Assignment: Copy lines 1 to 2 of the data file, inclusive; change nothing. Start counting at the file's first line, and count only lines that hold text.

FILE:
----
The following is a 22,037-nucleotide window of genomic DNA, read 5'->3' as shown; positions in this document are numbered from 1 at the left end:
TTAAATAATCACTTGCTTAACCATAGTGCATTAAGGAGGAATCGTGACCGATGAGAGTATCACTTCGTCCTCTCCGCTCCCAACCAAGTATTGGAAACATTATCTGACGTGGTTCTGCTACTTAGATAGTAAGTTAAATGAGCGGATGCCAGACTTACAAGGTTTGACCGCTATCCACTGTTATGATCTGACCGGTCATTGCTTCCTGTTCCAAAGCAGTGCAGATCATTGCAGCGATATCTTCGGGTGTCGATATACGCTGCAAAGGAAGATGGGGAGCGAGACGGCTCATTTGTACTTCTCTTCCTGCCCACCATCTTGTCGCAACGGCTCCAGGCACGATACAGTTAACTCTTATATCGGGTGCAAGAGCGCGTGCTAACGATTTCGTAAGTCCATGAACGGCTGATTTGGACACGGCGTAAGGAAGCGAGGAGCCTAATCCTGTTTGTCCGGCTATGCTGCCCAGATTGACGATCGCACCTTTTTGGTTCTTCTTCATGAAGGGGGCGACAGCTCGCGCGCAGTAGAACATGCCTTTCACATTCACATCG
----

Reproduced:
The following is a 22,037-nucleotide window of genomic DNA, read 5'->3' as shown; positions in this document are numbered from 1 at the left end:
TTAAATAATCACTTGCTTAACCATAGTGCATTAAGGAGGAATCGTGACCGATGAGAGTATCACTTCGTCCTCTCCGCTCCCAACCAAGTATTGGAAACATTATCTGACGTGGTTCTGCTACTTAGATAGTAAGTTAAATGAGCGGATGCCAGACTTACAAGGTTTGACCGCTATCCACTGTTATGATCTGACCGGTCATTGCTTCCTGTTCCAAAGCAGTGCAGATCATTGCAGCGATATCTTCGGGTGTCGATATACGCTGCAAAGGAAGATGGGGAGCGAGACGGCTCATTTGTACTTCTCTTCCTGCCCACCATCTTGTCGCAACGGCTCCAGGCACGATACAGTTAACTCTTATATCGGGTGCAAGAGCGCGTGCTAACGATTTCGTAAGTCCATGAACGGCTGATTTGGACACGGCGTAAGGAAGCGAGGAGCCTAATCCTGTTTGTCCGGCTATGCTGCCCAGATTGACGATCGCACCTTTTTGGTTCTTCTTCATGAAGGGGGCGACAGCTCGCGCGCAGTAGAACATGCCTTTCACATTCACATCG